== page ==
Having a Ubuntu or Linux Mint desktop without the UFW (short for Uncomplicated Firewall) is like buying a nice home without a front door.
UFW, a host-based netfilter firewall, comes standard with Ubuntu and its derivatives like Linux Mint 21.
The program comes in both CLI and GUI versions.
True to its name, UFW is simple to use and supports both IPv4 and IPv6 addresses.
UFW – Inactive by Default
On a newly installed Linux Mint 21 desktop computer, UFW was bizarrely inactive by default (see below).
$ sudo ufw status
I don’t understand the logic of Linux Mint developers in providing a firewall that comes disabled by default.
So I set to quickly enable the UFW firewall on Linux Mint 21 with the below command:
$ sudo ufw enable
Firewall is active and enabled on system startup
In contrast to Linux Mint, the firewall on Red Hat Enterprise Linux 9 is enabled by default. On the flip side, the firewall in RHEL 9 is anything but uncomplicated.
When you enable UFW, the program reloads the firewall and enables it on boot
Now when we re-run the status command after adding the verbose option we see that UFW is active and note its default configurations: deny (incoming), allow (outgoing), disabled (routed)
$ sudo ufw status verbose
Logging: on (low)
Default: deny (incoming), allow (outgoing), disabled (routed)
New profiles: skip
That is all nice and dandy but what if we want to do more than stick with the defaults.
Block Cat Videos on YouTube
UFW supports both inbound and outbound filtering.
Let’s say you want to block all outbound web traffic on your new employee’s PC (she doesn’t need the Internet for her work).
In that scenario, you’d add the following lines:
$ sudo ufw deny out https
$ sudo ufw deny out http
The above lines will prevent your employee from wasting time looking at cat videos on YouTube during work hours.
By the way, you’ll get the same results by using the Port Numbers 443 and 80 for https and https respectively:
$ sudo ufw deny out 443
$ sudo ufw deny out 80
Lots of Options
There’s plenty of other CLI options that you can tweak in UFW.
You can delete or prepend a rule by its number or by using the actual rule itself.
You can also adjust logging levels, rate-limit connections, do a dry-run feature without actually modiying the rules, reset to installation defaults) and more.
If for some reason, you want to get back to the default install, use the ufw reset command:
$ sudo ufw reset
Resetting all rules to installed defaults. Proceed with operation (y|n)? y
Backing up ‘user.rules’ to ‘/etc/ufw/user.rules.20220902_154828’
Backing up ‘before.rules’ to ‘/etc/ufw/before.rules.20220902_154828’
Backing up ‘after.rules’ to ‘/etc/ufw/after.rules.20220902_154828’
Backing up ‘user6.rules’ to ‘/etc/ufw/user6.rules.20220902_154828’
Backing up ‘before6.rules’ to ‘/etc/ufw/before6.rules.20220902_154828’
Backing up ‘after6.rules’ to ‘/etc/ufw/after6.rules.20220902_154828’
For traffic not destined to the host itself but meant to be routed through the firewall, make sure you prepend route before the rule. So your syntax would lok like:
$ sudo ufw route [Rule}
According to UFW’s man pages, the rate-limit feature kicks in if an IP address tries to initiate 6 or more connections within 30 seconds.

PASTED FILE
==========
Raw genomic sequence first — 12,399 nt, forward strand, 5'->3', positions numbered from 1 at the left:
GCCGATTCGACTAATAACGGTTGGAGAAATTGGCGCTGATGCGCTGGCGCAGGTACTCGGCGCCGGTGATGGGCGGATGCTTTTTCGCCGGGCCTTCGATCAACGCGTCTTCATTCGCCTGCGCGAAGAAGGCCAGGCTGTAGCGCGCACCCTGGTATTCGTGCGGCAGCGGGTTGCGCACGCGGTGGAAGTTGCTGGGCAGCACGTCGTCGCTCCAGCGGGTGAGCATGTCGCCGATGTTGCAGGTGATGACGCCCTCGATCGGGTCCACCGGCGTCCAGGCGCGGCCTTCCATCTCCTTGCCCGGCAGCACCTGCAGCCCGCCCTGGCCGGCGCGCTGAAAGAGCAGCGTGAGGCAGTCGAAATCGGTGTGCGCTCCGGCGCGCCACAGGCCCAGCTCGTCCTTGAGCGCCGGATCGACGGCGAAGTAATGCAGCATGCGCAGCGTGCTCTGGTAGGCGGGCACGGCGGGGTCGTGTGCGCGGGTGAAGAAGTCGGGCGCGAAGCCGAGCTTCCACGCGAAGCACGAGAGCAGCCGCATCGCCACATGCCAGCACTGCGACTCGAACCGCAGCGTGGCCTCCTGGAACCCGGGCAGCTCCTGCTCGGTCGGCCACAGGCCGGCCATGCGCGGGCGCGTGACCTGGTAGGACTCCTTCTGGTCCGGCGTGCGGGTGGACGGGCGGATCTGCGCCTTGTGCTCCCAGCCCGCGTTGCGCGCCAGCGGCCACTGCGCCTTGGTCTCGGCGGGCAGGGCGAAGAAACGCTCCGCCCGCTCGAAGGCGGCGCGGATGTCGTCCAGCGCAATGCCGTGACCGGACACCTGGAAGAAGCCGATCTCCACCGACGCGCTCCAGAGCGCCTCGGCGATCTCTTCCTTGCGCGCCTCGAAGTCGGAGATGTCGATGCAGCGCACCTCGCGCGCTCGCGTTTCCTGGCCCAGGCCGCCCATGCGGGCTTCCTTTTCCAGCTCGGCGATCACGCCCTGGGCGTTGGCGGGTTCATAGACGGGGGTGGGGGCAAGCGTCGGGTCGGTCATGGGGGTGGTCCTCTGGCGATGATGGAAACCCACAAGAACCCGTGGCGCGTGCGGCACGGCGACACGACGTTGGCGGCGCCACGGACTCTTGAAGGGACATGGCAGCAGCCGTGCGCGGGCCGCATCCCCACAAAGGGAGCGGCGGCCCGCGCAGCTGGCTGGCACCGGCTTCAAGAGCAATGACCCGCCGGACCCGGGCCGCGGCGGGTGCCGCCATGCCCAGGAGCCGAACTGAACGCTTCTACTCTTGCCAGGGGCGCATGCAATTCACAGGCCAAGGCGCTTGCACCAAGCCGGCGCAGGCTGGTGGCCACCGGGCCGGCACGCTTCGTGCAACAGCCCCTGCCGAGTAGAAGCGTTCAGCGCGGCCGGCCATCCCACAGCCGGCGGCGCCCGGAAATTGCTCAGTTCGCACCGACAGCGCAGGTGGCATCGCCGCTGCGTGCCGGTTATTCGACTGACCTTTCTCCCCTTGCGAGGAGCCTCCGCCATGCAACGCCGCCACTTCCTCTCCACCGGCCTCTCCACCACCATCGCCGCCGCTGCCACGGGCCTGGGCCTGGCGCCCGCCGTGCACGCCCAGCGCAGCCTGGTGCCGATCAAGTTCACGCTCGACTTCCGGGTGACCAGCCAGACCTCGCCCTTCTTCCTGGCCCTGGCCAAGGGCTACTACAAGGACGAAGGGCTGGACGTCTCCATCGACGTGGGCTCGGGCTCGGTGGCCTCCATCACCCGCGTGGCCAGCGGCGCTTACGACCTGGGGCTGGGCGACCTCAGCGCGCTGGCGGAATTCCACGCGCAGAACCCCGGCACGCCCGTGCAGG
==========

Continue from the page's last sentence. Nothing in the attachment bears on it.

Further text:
For instance, if you want to rate-limit ssh connections, you’d use:
$ sudo ufw limit ssh/tcp
You can verify the ssh rate-limit you configured above by running:
$ sudo ufw status numbered
To Action From
— —— —-
[ 1] 22/tcp LIMIT IN Anywhere
[ 2] 22/tcp (v6) LIMIT IN Anywhere (v6)
Clearly, UFW is a richly featured firewall with plenty of options.
We have barely scratched the surface of UFW’s capabilities in this post.
I’d encourage you to login to your Ubuntu 22.04 or Linux Mint 21 system and check out the man pages of UFW and play around with the various options.
GUI Version of UFW
If you think the CLI version of UFW is no biggie to configure, wait till you see the GUI version, which is appropriately named Gufw Firewall.
It takes just a few seconds to set up. If you’re using Linux Mint 21, go to Menu (bottom-left usually) and search for gufw or firewall.
The GUI version has three profiles: Home, Office and Public.
By default, Outgoing traffic is allowed for all three profiles while Incoming traffic is denied for Public and Office.
Home profile is turned off by default but you can turn it on and pick deny for Incoming traffic IF that is your preference.
All in all, UFW is one of the security utilities that make Ubuntu or Linux Mint 21 a worthy desktop Linux distribution.
Unlike the default firewall in RHEL 9 (which uses the concept of zones and a difficult syntax), UFW is easy to use whether in GUI or CLI mode.
I only wish UFW came enabled by default.
Before concluding, I’d like to share a bunch of key UFW commands I found on the firewall’s man pages:
$ sudo ufw –help
Usage: ufw COMMAND
enable enables the firewall
disable disables the firewall
default ARG set default policy
logging LEVEL set logging to LEVEL
allow ARGS add allow rule
deny ARGS add deny rule
reject ARGS add reject rule
limit ARGS add limit rule
delete RULE|NUM delete RULE
insert NUM RULE insert RULE at NUM
prepend RULE prepend RULE
route RULE add route RULE
route delete RULE|NUM delete route RULE
route insert NUM RULE insert route RULE at NUM
reload reload firewall
reset reset firewall
status show firewall status
status numbered show firewall status as numbered list of RULES
status verbose show verbose firewall status
show ARG show firewall report
version display version information